Death toll from hotel attack rises to 21

The toll of the attack on a hotel in Mogadishu by radical Al-Shabaab Islamists has risen to 21 civilians killed and 117 injured, the Somali Minister of Health announced on Sunday. The attack on the Hayat Hotel in the Somali capital began on Friday evening. It lasted 30 hours and ended in the night from Saturday to Sunday.

This Sunday, the relatives of the missing people were awaiting news from relatives after the attack combining the explosion of a bomb and the shooting of firearms. It was led by Al-Qaeda-affiliated group Shebab Islamists. Security forces put an end to the attack on the night of Saturday to Sunday, announcing the death of all the assailants.

Rescuers were trying to find possible survivors among the rubble this Sunday morning, while the surroundings of the hotel with closed access were calm and experts were working to detect possible explosives. The hotel suffered heavy damage during the face-off between Al-Shabaab and security forces, with parts of the building collapsing.

The attack is the worst in Mogadishu since new President Hassan Sheikh Mohamud took office in June, following months of political instability. It highlights the challenge posed to him by the Islamist insurrection, which has lasted for 15 years against the federal government.

Children in shock

Police Commissioner Abdi Hassan Mohamed Hijar told reporters on Sunday that “106 people, including women and children”, were rescued by security forces during the siege that ended around midnight. “The victims were affected mainly in the first hours of the attack,” he added.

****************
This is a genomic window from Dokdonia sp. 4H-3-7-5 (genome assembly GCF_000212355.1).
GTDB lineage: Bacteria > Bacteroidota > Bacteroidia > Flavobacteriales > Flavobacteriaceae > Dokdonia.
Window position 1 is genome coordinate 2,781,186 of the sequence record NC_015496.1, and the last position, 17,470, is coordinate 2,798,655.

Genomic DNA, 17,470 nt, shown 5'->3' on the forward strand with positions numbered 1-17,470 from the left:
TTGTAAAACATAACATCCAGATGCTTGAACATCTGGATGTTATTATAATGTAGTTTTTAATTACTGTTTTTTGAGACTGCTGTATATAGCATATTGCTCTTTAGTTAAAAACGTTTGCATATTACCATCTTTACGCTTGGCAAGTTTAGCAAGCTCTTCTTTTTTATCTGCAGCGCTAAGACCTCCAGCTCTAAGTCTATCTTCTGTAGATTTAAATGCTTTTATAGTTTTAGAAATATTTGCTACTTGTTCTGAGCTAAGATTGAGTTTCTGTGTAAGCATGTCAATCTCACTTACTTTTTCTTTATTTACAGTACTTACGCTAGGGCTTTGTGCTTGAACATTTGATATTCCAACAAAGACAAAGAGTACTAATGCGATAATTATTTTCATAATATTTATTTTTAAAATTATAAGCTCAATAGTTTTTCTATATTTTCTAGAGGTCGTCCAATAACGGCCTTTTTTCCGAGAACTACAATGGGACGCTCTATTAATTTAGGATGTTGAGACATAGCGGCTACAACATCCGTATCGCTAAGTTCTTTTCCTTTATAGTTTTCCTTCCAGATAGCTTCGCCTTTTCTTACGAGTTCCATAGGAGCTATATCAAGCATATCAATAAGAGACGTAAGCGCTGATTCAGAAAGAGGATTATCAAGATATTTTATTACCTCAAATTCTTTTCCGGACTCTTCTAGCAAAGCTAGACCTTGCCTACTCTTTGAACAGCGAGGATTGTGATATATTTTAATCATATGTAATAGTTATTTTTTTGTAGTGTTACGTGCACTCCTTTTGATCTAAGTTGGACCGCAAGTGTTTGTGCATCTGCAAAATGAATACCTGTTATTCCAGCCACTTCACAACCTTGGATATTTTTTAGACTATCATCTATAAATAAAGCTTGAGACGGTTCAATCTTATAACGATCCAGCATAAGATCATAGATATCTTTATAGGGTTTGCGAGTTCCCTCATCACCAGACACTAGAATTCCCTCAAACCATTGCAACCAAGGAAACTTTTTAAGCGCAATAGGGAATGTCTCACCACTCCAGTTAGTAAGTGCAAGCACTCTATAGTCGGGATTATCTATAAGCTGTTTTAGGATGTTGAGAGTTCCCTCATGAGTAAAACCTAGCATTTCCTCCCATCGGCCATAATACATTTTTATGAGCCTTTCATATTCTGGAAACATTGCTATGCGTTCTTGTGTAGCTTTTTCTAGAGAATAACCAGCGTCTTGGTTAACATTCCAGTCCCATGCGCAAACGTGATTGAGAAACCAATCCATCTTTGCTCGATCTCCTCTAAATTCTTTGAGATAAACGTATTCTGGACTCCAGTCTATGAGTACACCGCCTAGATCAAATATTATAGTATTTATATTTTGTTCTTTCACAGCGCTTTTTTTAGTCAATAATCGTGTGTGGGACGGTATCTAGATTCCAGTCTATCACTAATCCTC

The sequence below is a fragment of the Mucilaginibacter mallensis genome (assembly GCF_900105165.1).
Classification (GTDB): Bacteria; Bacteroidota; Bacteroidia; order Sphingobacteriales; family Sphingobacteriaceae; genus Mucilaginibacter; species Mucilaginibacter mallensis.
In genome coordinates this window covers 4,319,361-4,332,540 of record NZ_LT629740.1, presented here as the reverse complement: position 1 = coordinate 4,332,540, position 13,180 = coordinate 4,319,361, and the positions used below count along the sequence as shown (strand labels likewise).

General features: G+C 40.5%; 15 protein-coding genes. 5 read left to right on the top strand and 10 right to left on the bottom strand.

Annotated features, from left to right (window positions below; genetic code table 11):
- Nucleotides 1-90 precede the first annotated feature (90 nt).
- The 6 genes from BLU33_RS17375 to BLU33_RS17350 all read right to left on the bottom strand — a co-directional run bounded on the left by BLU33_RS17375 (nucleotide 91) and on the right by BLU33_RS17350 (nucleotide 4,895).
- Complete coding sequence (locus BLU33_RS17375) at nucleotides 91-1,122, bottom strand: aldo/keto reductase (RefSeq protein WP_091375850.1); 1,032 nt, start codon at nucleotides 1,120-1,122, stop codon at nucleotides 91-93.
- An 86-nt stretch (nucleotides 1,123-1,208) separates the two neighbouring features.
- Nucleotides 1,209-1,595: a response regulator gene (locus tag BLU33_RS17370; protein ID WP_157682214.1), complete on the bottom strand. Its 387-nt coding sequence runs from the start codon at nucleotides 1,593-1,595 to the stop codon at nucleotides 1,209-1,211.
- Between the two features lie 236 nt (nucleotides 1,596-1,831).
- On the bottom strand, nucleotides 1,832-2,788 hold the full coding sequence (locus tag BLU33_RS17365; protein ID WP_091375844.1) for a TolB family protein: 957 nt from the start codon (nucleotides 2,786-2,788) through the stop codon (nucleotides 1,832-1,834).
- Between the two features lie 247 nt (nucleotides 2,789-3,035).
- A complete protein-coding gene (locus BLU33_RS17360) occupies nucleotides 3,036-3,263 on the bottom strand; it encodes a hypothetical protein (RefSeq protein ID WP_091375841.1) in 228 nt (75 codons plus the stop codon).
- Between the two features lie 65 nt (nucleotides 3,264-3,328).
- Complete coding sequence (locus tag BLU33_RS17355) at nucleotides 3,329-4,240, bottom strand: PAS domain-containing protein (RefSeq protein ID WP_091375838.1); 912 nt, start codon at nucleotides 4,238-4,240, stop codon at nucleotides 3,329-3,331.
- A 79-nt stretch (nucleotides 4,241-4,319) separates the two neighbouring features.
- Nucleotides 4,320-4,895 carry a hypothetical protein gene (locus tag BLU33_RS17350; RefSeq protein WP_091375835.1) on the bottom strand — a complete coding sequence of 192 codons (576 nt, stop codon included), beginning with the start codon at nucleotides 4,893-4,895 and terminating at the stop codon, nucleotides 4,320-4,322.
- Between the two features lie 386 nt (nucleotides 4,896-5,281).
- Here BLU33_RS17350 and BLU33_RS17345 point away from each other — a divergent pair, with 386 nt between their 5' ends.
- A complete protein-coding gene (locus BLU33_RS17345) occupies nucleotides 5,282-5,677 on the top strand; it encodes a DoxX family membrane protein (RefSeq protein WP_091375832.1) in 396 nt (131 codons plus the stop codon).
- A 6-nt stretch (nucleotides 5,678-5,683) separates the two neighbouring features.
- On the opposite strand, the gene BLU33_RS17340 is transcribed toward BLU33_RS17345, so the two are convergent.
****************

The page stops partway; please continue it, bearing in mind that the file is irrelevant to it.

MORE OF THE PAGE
Shebab spokesman Abdiaziz Abu-Musab told their station, Radio Andalus, on Saturday that the group had “inflicted heavy losses” on security forces. According to a woman witness, Hayat Ali, three children from the same family, aged four to seven, were found by the security forces, in a state of shock, hiding in the hotel toilets.

The hotel, where many people were staying at the time of the attack, was a popular meeting place for government officials.

Intensified attacks

Somalia’s allies, including the US, UK and Turkey, as well as the UN, strongly condemned the attack. “We express our sincere condolences to the families who lost loved ones, wish a full recovery to the injured, and commend the Somali security forces,” the US State Department said.

Al-Shabaab were driven out of Somalia’s main cities, including Mogadishu in 2011, but remain entrenched in large rural areas. In recent months, they have intensified their attacks.

In May, US President Joe Biden decided to re-establish a military presence in Somalia to fight the Shebab there, approving a request from the Pentagon which deemed the rotation system decided by his predecessor Donald Trump at the end of his term too risky and ineffective. mandate. Somalia’s new president Hassan Sheikh Mohamoud said last month that a military approach is insufficient to end the Al-Shabaab insurgency.

In early August, Prime Minister Hamza Abdi Barre announced the appointment of a former Al-Shabaab leader, turned politician, as Minister of Religious Affairs. Muktar Robow, alias Abu Mansour, publicly defected in August 2017 from the movement he helped found.

Source: Le Progrès : info et actu nationale et régionale – Rhône, Loire, Ain, Haute-Loire et Jura | Le Progrès by

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